Skip to content

Minimum incidence of primary cervical dystonia in a multiethnic health care population

BACKGROUND: The two existing estimates of the incidence of primary cervical dystonia were based on observations in relatively ethnically homogeneous populations of European descent. OBJECTIVE: To estimate the minimum incidence of primary cervical dystonia in the multiethnic membership of a health maintenance organization in Northern California. METHODS: Using a combination of electronic medical records followed by medical chart reviews, we identified incident cases of cervical dystonia first diagnosed between 1997 and 1999. RESULTS: We identified 66 incident cases of cervical dystonia from 8.2 million person-years of observation. The minimum estimate of the incidence of cervical dystonia in this population is 0.80 per 100,000 person-years. Ethnicity-specific incidence rates were calculated for individuals over age 30. Incidence was higher in white individuals (1.23 per 100,000 person-years) than in persons of other races (0.15 per 100,000 person-years, p < 0.0001). The minimum estimated incidence was 2.5 times higher in women than in men (1.14 vs 0.45 per 100,000 person-years, p = 0.0005). The average age at diagnosis was higher in women (56 years) than in men (45 years, p = 0.0004). There was no significant difference in reported symptom duration prior to diagnosis between women and men (3.9 vs 5.3 years). CONCLUSION: The estimated incidence of diagnosed cervical dystonia among white individuals in this Northern Californian population is similar to previous estimates in more ethnically homogeneous populations of largely European descent. The incidence in other races, including Hispanic, Asian, and black appears to be significantly lower. The incidence is also higher in women than in men.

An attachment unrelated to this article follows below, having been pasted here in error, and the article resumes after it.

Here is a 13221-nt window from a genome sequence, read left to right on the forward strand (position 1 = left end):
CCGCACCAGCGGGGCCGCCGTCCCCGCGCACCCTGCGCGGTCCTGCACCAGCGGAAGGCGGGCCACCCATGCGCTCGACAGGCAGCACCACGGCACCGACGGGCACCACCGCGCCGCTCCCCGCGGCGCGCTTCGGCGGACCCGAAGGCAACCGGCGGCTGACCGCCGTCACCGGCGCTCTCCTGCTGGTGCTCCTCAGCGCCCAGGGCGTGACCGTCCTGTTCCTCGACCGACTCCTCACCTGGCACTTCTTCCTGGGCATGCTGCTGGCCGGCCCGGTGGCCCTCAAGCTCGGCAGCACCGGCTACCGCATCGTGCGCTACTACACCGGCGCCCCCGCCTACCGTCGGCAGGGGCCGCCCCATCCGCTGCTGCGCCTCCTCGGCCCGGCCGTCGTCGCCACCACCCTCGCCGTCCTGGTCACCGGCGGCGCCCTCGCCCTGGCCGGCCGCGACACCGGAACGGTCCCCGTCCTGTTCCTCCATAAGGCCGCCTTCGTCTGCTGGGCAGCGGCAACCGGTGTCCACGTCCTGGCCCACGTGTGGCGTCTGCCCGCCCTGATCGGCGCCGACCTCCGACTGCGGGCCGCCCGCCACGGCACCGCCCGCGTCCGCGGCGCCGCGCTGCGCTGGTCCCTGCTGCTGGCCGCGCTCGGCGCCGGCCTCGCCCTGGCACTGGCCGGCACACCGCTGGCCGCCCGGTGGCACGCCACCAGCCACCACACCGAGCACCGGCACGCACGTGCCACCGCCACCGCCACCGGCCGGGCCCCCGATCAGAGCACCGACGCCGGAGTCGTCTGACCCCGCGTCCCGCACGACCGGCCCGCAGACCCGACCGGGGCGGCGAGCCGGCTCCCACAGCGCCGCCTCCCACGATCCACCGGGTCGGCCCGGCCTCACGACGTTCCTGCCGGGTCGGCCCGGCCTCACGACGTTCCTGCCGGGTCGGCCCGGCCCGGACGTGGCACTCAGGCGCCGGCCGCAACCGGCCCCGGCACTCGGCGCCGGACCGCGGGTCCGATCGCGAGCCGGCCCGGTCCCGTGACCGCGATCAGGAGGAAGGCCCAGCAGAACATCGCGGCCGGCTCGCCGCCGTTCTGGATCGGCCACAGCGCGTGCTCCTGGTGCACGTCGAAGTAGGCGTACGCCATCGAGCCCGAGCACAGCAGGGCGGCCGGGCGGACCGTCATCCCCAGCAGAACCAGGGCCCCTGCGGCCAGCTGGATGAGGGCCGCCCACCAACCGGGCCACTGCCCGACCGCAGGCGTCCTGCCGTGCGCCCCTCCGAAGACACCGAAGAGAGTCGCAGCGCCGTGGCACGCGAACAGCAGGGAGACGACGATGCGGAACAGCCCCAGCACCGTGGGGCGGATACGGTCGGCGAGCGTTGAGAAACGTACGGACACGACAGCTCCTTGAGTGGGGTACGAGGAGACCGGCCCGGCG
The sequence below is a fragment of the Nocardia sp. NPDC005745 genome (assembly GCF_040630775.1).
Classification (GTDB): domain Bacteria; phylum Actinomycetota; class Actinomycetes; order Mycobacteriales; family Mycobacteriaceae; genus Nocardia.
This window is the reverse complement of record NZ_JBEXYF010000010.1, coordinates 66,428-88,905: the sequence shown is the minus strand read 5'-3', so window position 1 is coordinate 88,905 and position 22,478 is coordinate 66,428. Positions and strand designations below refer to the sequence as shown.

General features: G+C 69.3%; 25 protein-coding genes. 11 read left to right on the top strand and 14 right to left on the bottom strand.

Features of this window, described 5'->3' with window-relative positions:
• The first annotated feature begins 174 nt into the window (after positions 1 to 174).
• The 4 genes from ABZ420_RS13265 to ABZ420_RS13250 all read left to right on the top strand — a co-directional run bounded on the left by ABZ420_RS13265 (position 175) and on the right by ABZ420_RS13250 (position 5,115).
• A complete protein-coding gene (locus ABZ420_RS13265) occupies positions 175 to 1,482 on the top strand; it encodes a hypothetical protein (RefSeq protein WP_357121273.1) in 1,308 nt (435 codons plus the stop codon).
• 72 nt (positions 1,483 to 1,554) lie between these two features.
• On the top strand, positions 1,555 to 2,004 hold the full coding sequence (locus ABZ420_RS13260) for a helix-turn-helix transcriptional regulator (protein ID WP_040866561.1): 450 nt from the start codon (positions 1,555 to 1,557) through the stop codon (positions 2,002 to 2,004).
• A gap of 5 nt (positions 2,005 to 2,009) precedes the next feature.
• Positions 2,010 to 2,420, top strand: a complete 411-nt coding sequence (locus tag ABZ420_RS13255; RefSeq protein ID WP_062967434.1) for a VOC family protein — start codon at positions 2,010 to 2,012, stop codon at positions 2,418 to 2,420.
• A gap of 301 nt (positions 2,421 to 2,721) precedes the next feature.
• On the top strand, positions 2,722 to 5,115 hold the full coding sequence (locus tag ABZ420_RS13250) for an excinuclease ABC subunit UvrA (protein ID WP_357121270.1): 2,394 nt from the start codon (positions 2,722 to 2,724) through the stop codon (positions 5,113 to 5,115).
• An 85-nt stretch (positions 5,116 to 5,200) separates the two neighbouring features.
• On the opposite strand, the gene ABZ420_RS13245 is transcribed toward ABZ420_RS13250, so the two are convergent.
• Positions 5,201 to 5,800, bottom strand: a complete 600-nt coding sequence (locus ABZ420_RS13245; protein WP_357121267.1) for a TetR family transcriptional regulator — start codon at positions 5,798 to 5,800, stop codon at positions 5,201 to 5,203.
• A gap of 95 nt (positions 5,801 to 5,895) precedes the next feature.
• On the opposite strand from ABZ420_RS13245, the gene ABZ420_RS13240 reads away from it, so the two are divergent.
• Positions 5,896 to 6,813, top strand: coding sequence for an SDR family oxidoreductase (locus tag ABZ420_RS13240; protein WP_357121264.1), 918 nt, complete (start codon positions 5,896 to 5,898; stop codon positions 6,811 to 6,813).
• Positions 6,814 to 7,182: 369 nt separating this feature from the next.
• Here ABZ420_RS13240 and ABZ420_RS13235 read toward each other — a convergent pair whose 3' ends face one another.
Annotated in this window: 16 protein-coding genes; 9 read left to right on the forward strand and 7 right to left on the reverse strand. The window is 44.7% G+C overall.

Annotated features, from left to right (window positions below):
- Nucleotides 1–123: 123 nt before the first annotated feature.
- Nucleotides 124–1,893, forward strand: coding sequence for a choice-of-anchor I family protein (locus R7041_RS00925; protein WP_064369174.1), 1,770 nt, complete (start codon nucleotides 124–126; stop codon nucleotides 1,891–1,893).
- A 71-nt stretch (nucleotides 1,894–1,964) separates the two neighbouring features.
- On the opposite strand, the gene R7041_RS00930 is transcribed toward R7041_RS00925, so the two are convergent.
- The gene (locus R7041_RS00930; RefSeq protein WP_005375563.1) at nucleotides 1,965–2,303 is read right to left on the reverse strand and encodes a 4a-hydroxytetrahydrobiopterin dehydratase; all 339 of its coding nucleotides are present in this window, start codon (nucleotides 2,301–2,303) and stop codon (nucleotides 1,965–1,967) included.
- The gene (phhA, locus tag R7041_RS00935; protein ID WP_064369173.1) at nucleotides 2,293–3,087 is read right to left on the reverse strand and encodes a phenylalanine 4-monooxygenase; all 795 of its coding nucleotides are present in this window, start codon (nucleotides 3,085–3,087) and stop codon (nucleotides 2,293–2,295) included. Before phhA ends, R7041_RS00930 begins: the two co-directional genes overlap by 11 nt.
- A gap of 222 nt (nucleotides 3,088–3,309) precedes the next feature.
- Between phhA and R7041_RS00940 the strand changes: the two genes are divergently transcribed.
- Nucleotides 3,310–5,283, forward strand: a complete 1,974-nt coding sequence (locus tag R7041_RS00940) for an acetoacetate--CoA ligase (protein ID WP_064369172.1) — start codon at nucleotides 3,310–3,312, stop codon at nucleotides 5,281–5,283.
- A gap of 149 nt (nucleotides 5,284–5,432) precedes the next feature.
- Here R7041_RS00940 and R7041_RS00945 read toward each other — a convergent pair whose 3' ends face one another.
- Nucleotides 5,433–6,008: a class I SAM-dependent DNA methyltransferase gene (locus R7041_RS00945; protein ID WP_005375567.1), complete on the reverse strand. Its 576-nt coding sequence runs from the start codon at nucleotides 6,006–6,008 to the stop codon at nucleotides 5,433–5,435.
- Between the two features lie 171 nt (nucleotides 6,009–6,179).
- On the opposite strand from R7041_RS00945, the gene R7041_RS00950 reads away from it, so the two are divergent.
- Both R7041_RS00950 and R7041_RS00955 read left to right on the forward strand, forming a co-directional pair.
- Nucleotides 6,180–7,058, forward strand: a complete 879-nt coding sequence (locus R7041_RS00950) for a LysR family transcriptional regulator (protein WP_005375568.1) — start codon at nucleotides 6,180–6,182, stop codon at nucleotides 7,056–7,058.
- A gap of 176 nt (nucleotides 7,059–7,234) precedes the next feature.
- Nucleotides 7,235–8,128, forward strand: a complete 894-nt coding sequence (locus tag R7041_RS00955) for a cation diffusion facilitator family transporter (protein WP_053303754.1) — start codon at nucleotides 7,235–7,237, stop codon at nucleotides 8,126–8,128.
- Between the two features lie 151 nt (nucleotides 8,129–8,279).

Authors: Marras C; Van Den Eeden SK; Fross RD; Benedict-Albers KS; Klingman J; Leimpeter AD; Nelson LM; Risch N; Karter AJ; Bernstein AL; Tanner CM

Neurology. 2007 Aug 14;69(7):676-80.

PubMed abstract

Explore all studies and publications

Back To Top